Research Papers

Classification of Commercial Building Electrical Demand Profiles for Energy Storage Applications

[+] Author and Article Information
Anthony R. Florita

e-mail: anthony.florita@nrel.gov

Larry J. Brackney

Electricity, Resources, and Building
Systems Integration Center,
National Renewable Energy Laboratory,
Golden, CO 80401

Todd P. Otanicar

Department of Mechanical Engineering,
The University of Tulsa,
Tulsa, OK 74104

Jeffrey Robertson

Department of Mechanical Engineering,
Loyola Marymount University,
Los Angeles, CA 90045

1Corresponding author.

Contributed by Solar Energy Division of ASME for publication in the Journal of Solar Energy Engineering. Manuscript received July 27, 2012; final manuscript received January 31, 2013; published online June 11, 2013. Assoc. Editor: Gregor P. Henze.

J. Sol. Energy Eng 135(3), 031020 (Jun 11, 2013) (10 pages) Paper No: SOL-12-1187; doi: 10.1115/1.4024029 History: Received July 27, 2012; Revised January 31, 2013

Commercial buildings have a significant impact on energy and the environment, being responsible for more than 18% of the annual primary energy consumption in the United States. Analyzing their electrical demand profiles is necessary for the assessment of supply-demand interactions and potential; of particular importance are supply- or demand-side energy storage assets and the value they bring to various stakeholders in the smart grid context. This research developed and applied unsupervised classification of commercial buildings according to their electrical demand profile. A Department of Energy (DOE) database was employed, containing electrical demand profiles representing the United States commercial building stock as detailed in the 2003 Commercial Buildings Consumption Survey (CBECS) and as modeled in the EnergyPlus building energy simulation tool. The essence of the approach was: (1) discrete wavelet transformation of the electrical demand profiles, (2) energy and entropy feature extraction (absolute and relative) from the wavelet levels at definitive time frames, and (3) Bayesian probabilistic hierarchical clustering of the features to classify the buildings in terms of similar patterns of electrical demand. The process yielded a categorized and more manageable set of representative electrical demand profiles, inference of the characteristics influencing supply-demand interactions, and a test bed for quantifying the impact of applying energy storage technologies.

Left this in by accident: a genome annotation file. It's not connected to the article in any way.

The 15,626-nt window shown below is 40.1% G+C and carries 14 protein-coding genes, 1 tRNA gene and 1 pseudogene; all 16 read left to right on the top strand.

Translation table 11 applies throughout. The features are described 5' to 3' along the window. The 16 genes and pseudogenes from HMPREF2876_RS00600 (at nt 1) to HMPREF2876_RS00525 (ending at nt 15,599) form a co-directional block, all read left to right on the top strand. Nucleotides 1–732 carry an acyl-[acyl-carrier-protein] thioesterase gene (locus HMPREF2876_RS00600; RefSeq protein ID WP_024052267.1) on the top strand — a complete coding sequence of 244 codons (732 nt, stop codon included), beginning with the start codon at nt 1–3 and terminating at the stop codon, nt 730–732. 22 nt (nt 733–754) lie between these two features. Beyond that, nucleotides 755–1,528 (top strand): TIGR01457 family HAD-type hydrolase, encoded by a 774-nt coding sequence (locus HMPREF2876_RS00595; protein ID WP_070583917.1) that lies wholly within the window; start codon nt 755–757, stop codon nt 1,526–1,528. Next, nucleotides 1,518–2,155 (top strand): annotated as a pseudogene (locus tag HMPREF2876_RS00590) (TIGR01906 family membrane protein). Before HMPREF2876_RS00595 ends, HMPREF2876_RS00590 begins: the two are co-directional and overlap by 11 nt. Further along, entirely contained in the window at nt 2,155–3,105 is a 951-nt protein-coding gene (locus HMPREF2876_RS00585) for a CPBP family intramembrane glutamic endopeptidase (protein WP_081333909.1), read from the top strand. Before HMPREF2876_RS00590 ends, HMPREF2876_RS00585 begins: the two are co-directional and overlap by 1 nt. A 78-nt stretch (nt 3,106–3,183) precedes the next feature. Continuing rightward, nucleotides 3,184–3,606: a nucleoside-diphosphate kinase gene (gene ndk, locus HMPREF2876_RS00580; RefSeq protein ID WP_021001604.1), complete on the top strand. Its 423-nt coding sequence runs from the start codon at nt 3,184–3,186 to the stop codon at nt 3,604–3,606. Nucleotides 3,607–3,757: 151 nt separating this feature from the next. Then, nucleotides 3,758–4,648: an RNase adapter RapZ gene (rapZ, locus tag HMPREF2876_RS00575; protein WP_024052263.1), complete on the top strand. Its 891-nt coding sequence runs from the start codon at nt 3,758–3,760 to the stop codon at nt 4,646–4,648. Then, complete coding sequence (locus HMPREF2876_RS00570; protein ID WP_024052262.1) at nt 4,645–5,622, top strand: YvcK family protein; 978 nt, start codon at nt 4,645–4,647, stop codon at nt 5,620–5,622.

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Fig. 1

The discrete wavelet transformation (DWT) performed using a filter bank for multiresolution analysis of the electrical demand profiles

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Fig. 2

The first three levels of a DWT using the Daubechies-4 wavelet: the magnitude at a given time indicates the correlation strength at that level; units are not included for visual clarity

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Fig. 3

Two typical building electrical demand profiles and their relative wavelet energy comparison

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Fig. 4

Frequency plot of total wavelet entropy for each of the 4820 commercial buildings

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Fig. 5

Dendrogram of the clustering process for the United States commercial building stock: visualization of the 4820 buildings merging into the final 114 clusters (building classes) according to the 25 features extracted from the electrical demand profiles; for visual clarity building labels not included.

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Fig. 6

Limited portion of dendrogram (with focus on clusters 8 and 9) demonstrating merging hierarchy; dashed lines are merges not made, while the number displayed indicated log odds for merging

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Fig. 10

The building demand profile, on-site PVE generation and difference for the month of July

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Fig. 11

Energy spillage and peak demand savings as a function of energy storage parameters

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Fig. 9

Clustering heat map based on square footage. Darkest rectangles represent a cluster with a small number of buildings (or zero), while white rectangles represent a cluster with a large number.

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Fig. 8

Clustering heat map based on principal building activity: CBECS classifies buildings according to their major usage, e.g., office, retail, etc. Darkest rectangles represent a cluster with a small number of buildings (or zero), while white rectangles represent a cluster with a large number.

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Fig. 7

Clustering heat map based on United States climate zones: CBECS uses five climate regions based on cooling and heating degree days. Darkest rectangles represent a cluster with a small number of buildings (or zero), while white rectangles represent a cluster with a large number.




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